Holistic nurses, referred to sometimes as complementary health nurses, occupy a relatively new nursing specialty which employs medical knowledge coupled with alternative and integrative methods in order to care for the totality of patients as opposed to only seeking to eliminate the symptoms of a present condition. These nurses take into consideration the patient's mind, body, spirit, emotions, and environment to help them heal and to promote their overall well-being. The American Holistic Nurses Association (AHNA) defines holistic nursing as ‘all nursing practice that has healing the whole person as its goal.' Common methods that holistic nurses employ to treat patients include acupuncture, meditation therapy, therapeutic massages, and advice concerning self-care, diet, spirituality, and self-responsibility.
Common duties that are performed by the holistic nurse may include:
Holistic nurses can be found in a number of medical settings, but most commonly find employment at the following:
It takes a special kind of individual to become a successful holistic nurse since the field contrasts greatly with other nursing specialties. The field of holistic nursing is unique because it taps into Western medicine, Eastern medicine, and other alternative forms of healthcare. Nurses who wish to enter this specialty should have an interest in and experience with both traditional healthcare and complementary or alternative forms of care.
Like most RN specialties, those in the holistic nursing field are also required to possess either an ADN or BSN degree. While either degree type can earn you an entry-level nursing position, most employers these tend to favor individuals who have earned the latter degree type. Although it's not expressly required, some who enter the holistic nursing specialty who have ambitions to advance in the field will attend graduate programs with concentrations in holistic nursing. Many holistic nurses will pursue lifelong education in a host of alternative modalities, including nutrition, Eastern medicine, and more.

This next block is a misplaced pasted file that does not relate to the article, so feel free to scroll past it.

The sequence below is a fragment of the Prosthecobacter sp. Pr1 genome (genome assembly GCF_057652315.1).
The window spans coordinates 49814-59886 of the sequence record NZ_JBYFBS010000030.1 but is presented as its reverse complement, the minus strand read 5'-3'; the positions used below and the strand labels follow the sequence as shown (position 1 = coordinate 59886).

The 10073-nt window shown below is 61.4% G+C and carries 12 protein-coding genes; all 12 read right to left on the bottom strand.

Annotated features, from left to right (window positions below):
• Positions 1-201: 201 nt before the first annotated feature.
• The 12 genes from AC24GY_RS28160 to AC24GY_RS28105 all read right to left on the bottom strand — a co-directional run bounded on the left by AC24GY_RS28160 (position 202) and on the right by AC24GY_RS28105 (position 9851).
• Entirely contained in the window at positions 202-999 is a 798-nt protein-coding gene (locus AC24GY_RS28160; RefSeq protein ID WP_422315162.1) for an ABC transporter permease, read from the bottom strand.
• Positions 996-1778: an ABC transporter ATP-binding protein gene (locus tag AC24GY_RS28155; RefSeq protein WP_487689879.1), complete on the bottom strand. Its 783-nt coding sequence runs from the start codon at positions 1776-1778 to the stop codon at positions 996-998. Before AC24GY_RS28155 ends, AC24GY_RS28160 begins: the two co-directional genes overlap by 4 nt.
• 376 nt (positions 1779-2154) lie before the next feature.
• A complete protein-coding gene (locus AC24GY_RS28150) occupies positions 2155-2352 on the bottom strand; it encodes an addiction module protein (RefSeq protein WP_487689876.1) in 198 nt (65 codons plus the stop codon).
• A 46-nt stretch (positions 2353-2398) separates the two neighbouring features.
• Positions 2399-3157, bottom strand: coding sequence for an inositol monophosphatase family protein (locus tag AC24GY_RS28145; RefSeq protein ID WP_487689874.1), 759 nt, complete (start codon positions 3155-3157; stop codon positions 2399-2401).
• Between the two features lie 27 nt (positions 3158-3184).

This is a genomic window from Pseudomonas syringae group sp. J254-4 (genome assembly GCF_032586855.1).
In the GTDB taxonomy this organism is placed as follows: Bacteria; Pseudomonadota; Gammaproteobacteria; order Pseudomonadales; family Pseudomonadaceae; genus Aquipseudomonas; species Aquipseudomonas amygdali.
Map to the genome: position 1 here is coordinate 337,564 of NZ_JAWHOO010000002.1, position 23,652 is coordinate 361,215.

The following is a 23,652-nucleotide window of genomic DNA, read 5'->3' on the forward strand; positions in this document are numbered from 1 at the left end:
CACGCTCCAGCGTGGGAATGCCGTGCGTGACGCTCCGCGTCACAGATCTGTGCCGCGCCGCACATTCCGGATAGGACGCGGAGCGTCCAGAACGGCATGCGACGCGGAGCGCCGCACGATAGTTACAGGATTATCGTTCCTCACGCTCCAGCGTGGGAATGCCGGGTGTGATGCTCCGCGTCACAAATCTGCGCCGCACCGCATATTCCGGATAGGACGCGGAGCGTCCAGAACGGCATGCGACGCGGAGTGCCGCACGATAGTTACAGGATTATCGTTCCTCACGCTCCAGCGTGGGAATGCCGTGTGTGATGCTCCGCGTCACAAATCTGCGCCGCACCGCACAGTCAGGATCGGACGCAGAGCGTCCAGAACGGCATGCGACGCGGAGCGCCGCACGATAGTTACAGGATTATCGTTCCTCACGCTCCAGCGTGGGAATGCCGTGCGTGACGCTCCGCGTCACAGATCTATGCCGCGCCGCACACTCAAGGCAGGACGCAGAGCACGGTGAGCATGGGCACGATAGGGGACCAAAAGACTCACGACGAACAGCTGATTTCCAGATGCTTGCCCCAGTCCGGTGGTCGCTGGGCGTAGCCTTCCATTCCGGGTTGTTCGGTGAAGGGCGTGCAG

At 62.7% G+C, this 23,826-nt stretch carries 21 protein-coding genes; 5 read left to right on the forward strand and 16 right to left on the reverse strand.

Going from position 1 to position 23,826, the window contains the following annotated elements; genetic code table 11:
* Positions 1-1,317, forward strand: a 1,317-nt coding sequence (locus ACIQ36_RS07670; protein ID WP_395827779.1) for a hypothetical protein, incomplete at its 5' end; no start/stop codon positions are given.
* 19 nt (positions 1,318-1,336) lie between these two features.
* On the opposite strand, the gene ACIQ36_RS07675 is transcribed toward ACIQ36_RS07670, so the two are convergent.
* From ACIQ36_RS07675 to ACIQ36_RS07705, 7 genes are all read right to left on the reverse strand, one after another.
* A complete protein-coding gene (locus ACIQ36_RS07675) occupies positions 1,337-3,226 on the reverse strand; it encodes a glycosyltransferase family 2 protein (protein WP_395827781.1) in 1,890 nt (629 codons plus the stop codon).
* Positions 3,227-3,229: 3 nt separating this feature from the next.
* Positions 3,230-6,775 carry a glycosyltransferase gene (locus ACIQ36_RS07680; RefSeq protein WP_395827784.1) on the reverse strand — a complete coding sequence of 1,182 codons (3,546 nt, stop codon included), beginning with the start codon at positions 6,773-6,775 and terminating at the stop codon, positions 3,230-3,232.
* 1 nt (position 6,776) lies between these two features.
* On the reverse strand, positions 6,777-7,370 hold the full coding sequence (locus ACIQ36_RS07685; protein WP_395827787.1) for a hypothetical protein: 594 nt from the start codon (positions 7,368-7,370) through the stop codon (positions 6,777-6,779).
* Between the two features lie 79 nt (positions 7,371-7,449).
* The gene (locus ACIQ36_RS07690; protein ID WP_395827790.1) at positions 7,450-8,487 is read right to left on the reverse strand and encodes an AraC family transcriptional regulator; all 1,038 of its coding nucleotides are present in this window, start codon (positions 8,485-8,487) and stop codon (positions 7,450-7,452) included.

Holistic nurses will need to hold an unencumbered RN license and have some experience in the field before they can apply for certification through the American Holistic Nurses Certification Corporation. An ADN or BSN degree is sufficient for this specialty.
Those looking to become certified in holistic nursing can do so via the American Holistic Nurses Certification Corporation.
The following is a list of the different certification levels offered by the American Holistic Nurses Certification Corporation, as well as the eligibility requirements for each one:
Holistic Nurse Board Certified (HN-BC)
Holistic Nurse Baccalaureate Board Certified
Advanced Holistic Nurse Board Certified
The potential for job opportunities within the field of holistic nursing is promising because many individuals these days are looking for medical solutions outside of traditional Western medicine that don't include pharmaceuticals.
According to PayScale, the average hourly wage for certified holistic nurses is approximately $36, or around $74,880 per year. Factors that will determine salaries include things like employing organization, the city/state of employment, education levels and other credentials, and the amount of clinical experience in the field that they have, and more. Although similar factors will also play a role in the contents of these nurses' employee benefits packages, most who are employed full-time can expect to receive medical, dental, vision, and prescription drug coverage, with some paid time off annually.